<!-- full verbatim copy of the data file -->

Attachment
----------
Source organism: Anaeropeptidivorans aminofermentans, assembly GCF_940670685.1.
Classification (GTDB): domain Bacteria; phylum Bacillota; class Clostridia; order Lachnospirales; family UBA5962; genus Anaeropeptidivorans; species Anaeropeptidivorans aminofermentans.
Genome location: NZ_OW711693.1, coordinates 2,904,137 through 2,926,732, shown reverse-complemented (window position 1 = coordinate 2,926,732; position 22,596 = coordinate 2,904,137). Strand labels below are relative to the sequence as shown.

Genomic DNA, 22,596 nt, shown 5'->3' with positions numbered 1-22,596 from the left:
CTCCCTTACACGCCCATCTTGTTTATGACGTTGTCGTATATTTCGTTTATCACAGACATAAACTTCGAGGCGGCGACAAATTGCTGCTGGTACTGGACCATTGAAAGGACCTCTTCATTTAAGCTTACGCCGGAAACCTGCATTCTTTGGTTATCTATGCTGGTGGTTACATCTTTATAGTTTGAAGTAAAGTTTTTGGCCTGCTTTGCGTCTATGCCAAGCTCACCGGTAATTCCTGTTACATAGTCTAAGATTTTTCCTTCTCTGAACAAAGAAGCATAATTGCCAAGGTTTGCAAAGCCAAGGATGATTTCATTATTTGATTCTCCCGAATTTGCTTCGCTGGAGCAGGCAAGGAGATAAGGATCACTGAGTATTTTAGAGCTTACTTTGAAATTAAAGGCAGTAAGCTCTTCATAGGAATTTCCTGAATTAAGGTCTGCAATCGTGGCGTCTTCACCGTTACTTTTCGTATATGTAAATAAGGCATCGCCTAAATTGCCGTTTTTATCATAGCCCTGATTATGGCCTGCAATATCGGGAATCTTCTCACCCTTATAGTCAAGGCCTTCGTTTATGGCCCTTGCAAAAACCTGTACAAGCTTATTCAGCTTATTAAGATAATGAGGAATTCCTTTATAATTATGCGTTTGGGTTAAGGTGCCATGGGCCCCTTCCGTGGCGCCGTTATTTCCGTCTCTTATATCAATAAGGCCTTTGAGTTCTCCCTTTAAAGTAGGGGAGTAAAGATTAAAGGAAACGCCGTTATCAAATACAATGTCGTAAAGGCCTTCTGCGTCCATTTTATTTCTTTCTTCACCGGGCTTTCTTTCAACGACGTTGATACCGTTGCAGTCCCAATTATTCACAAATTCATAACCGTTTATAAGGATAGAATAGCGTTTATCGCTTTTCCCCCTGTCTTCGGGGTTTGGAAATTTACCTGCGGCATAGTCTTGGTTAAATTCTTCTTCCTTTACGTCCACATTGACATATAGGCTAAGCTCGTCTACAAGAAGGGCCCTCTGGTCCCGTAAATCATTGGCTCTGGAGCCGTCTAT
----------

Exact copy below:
Source organism: Anaeropeptidivorans aminofermentans, assembly GCF_940670685.1.
Classification (GTDB): domain Bacteria; phylum Bacillota; class Clostridia; order Lachnospirales; family UBA5962; genus Anaeropeptidivorans; species Anaeropeptidivorans aminofermentans.
Genome location: NZ_OW711693.1, coordinates 2,904,137 through 2,926,732, shown reverse-complemented (window position 1 = coordinate 2,926,732; position 22,596 = coordinate 2,904,137). Strand labels below are relative to the sequence as shown.

Genomic DNA, 22,596 nt, shown 5'->3' with positions numbered 1-22,596 from the left:
CTCCCTTACACGCCCATCTTGTTTATGACGTTGTCGTATATTTCGTTTATCACAGACATAAACTTCGAGGCGGCGACAAATTGCTGCTGGTACTGGACCATTGAAAGGACCTCTTCATTTAAGCTTACGCCGGAAACCTGCATTCTTTGGTTATCTATGCTGGTGGTTACATCTTTATAGTTTGAAGTAAAGTTTTTGGCCTGCTTTGCGTCTATGCCAAGCTCACCGGTAATTCCTGTTACATAGTCTAAGATTTTTCCTTCTCTGAACAAAGAAGCATAATTGCCAAGGTTTGCAAAGCCAAGGATGATTTCATTATTTGATTCTCCCGAATTTGCTTCGCTGGAGCAGGCAAGGAGATAAGGATCACTGAGTATTTTAGAGCTTACTTTGAAATTAAAGGCAGTAAGCTCTTCATAGGAATTTCCTGAATTAAGGTCTGCAATCGTGGCGTCTTCACCGTTACTTTTCGTATATGTAAATAAGGCATCGCCTAAATTGCCGTTTTTATCATAGCCCTGATTATGGCCTGCAATATCGGGAATCTTCTCACCCTTATAGTCAAGGCCTTCGTTTATGGCCCTTGCAAAAACCTGTACAAGCTTATTCAGCTTATTAAGATAATGAGGAATTCCTTTATAATTATGCGTTTGGGTTAAGGTGCCATGGGCCCCTTCCGTGGCGCCGTTATTTCCGTCTCTTATATCAATAAGGCCTTTGAGTTCTCCCTTTAAAGTAGGGGAGTAAAGATTAAAGGAAACGCCGTTATCAAATACAATGTCGTAAAGGCCTTCTGCGTCCATTTTATTTCTTTCTTCACCGGGCTTTCTTTCAACGACGTTGATACCGTTGCAGTCCCAATTATTCACAAATTCATAACCGTTTATAAGGATAGAATAGCGTTTATCGCTTTTCCCCCTGTCTTCGGGGTTTGGAAATTTACCTGCGGCATAGTCTTGGTTAAATTCTTCTTCCTTTACGTCCACATTGACATATAGGCTAAGCTCGTCTACAAGAAGGGCCCTCTGGTCCCGTAAATCATTGGCTCTGGAGCCGTCTAT